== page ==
As gallic acid decreases the intracellular cAMP levels and reduces melanin synthesis by increasing the phosphorylation and activation of PI3K/Akt and MEK/ERK, we further investigated whether the effects of gallic acid on tyrosinase activity and melanin synthesis are responsible for MEK/ERK and PI3K/Akt phosphorylation. We studied the melanin content and tyrosinase activity in B16F10 cells co-treated with gallic acid and PI3K/Akt-specific inhibitor (LY294002) or MEK/ERK-specific inhibitor (PD98059). Both, LY294002 and PD98059 treatment, restored melanin synthesis, whereas tyrosinase activity was suppressed by gallic acid in B16F10 cells (Figure 5A). These results suggest that gallic acid-induced PI3K/Akt and MEK/ERK phosphorylation reduce tyrosinase and melanogenesis-related protein expression involving MITF and appear to suppress melanin synthesis in B16F10 cells (Figure 5B). The results suggest that gallic acid induced PI3K/Akt and MEK/ERK phosphorylation, thus, down-regulating tyrosinase, MITF, TRP1, and Dct expression levels, and resulted in decreasing melanin synthesis in B16F10 cells.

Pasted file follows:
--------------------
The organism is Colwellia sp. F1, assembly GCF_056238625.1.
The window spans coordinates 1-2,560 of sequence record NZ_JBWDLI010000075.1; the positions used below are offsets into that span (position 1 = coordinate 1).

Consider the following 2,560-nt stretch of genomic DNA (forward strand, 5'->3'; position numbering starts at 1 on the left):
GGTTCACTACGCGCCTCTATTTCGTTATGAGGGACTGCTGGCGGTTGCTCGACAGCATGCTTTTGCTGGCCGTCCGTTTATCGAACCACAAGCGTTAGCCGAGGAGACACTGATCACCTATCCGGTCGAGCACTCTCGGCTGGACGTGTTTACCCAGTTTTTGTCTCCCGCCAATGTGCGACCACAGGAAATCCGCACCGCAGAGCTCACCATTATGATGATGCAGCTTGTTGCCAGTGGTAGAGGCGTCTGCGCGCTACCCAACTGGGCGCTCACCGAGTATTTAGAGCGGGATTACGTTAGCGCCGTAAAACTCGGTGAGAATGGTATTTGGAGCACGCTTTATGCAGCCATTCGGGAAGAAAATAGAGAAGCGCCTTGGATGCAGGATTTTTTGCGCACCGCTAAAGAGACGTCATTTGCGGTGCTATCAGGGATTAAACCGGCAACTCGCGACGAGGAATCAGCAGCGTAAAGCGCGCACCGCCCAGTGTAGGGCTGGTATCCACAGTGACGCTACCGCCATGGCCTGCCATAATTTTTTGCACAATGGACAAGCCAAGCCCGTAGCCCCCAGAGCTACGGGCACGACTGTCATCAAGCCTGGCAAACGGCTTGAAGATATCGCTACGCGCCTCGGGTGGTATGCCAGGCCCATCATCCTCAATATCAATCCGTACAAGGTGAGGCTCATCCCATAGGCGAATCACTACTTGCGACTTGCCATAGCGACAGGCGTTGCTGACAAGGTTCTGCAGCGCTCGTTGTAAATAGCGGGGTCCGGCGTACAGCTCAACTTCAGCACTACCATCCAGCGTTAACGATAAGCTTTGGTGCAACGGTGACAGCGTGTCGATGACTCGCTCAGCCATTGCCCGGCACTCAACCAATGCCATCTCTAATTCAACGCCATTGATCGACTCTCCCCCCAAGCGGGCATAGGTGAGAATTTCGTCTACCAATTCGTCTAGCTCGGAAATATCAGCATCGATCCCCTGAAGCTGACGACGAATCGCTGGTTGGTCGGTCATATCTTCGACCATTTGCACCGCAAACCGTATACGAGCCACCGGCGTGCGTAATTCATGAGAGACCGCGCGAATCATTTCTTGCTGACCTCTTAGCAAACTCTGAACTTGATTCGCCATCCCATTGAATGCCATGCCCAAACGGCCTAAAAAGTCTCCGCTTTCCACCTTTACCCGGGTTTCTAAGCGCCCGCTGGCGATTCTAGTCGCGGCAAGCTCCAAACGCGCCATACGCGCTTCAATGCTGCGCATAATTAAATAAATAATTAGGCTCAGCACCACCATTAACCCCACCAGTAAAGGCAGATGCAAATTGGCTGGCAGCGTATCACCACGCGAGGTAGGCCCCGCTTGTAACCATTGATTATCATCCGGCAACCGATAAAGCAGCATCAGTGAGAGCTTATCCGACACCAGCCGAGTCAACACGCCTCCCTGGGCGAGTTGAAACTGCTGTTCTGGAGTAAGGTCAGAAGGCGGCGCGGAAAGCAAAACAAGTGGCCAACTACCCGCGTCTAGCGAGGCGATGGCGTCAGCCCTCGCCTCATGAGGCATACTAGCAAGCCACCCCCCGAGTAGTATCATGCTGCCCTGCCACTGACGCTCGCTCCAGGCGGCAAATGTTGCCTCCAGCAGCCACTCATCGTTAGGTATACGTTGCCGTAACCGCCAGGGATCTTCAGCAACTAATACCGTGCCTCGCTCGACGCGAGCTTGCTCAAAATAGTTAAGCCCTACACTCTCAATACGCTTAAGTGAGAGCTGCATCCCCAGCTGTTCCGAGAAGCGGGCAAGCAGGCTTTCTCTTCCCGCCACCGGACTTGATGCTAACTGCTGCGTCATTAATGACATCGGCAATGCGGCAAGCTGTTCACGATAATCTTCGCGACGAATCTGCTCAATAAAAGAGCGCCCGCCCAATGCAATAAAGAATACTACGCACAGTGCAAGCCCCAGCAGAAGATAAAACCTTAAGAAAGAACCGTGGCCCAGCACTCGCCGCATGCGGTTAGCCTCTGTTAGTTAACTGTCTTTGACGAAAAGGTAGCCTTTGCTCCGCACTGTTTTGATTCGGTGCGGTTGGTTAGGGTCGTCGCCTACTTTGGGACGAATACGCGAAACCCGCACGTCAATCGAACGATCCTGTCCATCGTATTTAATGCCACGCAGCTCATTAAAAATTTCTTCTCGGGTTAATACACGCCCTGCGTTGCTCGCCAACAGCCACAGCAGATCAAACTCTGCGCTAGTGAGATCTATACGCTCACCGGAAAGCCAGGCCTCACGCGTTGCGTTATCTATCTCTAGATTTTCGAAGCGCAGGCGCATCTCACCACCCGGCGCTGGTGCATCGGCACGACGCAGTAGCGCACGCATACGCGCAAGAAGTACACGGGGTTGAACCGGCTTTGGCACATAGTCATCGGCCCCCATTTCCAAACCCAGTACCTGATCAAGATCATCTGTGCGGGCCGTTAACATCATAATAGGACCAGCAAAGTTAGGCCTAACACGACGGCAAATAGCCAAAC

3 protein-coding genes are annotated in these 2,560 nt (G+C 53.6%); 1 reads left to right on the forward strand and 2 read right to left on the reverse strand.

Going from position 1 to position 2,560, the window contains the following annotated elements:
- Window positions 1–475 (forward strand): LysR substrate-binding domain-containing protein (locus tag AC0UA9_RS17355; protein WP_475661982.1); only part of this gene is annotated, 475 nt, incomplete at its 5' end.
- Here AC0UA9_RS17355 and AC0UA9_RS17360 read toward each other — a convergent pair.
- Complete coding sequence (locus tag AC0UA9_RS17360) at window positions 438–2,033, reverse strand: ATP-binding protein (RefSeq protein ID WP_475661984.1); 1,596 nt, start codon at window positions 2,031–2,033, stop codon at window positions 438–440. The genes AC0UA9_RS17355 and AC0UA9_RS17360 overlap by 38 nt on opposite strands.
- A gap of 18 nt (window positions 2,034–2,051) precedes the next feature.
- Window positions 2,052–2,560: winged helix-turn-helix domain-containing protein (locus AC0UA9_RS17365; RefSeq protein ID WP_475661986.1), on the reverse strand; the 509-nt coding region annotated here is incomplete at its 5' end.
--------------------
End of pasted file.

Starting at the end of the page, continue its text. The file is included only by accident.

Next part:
2.5. Effect of Gallic Acid on Wnt/β-Catenin Signaling Pathway
As gallic acid increases the phosphorylation and activation of PI3K/Akt and MEK/ERK, we further investigated whether the effects of gallic acid on Wnt/β-catenin signaling pathway. GSK3β may contribute to maintaining the levels of functional MITF in melanocytes. The increasing level of cAMP activates GSK3β and increases ability of MITF to bind with its target sequences . In our results, gallic acid inhibited intracellular cAMP. To further investigate the relationship between gallic acid and the Wnt/β-catenin signaling pathway, western blot analysis was used to evaluate the protein expression of GSK3β, p-GSK3β, β-catenin, and p-β-catenin. After treating with gallic acid, the phosphorylation level of GSK3β was down-regulated, but GSK3β and p-β-catenin were up-regulated (Figure 6A). We also studied the melanin content in B16F10 cells co-treated with gallic acid and GSK3β specific inhibitor (SB216763). SB216763 treatment restored gallic acid-induced melanin reduction (Figure 6B).